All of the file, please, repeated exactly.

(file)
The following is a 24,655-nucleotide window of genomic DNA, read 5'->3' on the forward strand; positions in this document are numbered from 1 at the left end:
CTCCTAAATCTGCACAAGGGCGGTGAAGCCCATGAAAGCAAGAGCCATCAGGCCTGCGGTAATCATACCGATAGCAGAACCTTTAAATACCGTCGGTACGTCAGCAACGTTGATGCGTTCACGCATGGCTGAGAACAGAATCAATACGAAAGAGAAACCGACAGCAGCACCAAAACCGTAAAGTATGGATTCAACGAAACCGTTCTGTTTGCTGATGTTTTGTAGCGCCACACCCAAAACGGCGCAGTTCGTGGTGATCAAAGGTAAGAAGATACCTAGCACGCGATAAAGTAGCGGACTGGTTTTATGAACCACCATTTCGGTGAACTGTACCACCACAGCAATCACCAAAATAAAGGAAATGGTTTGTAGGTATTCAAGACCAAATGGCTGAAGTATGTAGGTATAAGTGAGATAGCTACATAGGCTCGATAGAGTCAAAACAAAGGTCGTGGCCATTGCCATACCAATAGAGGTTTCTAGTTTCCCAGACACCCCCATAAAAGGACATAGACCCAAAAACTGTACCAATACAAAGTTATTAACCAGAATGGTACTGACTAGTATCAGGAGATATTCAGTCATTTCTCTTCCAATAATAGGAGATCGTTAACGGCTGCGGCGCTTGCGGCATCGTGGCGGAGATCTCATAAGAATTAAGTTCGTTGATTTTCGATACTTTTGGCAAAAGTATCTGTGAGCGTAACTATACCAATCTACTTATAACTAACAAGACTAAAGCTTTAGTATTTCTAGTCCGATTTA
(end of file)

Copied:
The following is a 24,655-nucleotide window of genomic DNA, read 5'->3' on the forward strand; positions in this document are numbered from 1 at the left end:
CTCCTAAATCTGCACAAGGGCGGTGAAGCCCATGAAAGCAAGAGCCATCAGGCCTGCGGTAATCATACCGATAGCAGAACCTTTAAATACCGTCGGTACGTCAGCAACGTTGATGCGTTCACGCATGGCTGAGAACAGAATCAATACGAAAGAGAAACCGACAGCAGCACCAAAACCGTAAAGTATGGATTCAACGAAACCGTTCTGTTTGCTGATGTTTTGTAGCGCCACACCCAAAACGGCGCAGTTCGTGGTGATCAAAGGTAAGAAGATACCTAGCACGCGATAAAGTAGCGGACTGGTTTTATGAACCACCATTTCGGTGAACTGTACCACCACAGCAATCACCAAAATAAAGGAAATGGTTTGTAGGTATTCAAGACCAAATGGCTGAAGTATGTAGGTATAAGTGAGATAGCTACATAGGCTCGATAGAGTCAAAACAAAGGTCGTGGCCATTGCCATACCAATAGAGGTTTCTAGTTTCCCAGACACCCCCATAAAAGGACATAGACCCAAAAACTGTACCAATACAAAGTTATTAACCAGAATGGTACTGACTAGTATCAGGAGATATTCAGTCATTTCTCTTCCAATAATAGGAGATCGTTAACGGCTGCGGCGCTTGCGGCATCGTGGCGGAGATCTCATAAGAATTAAGTTCGTTGATTTTCGATACTTTTGGCAAAAGTATCTGTGAGCGTAACTATACCAATCTACTTATAACTAACAAGACTAAAGCTTTAGTATTTCTAGTCCGATTTA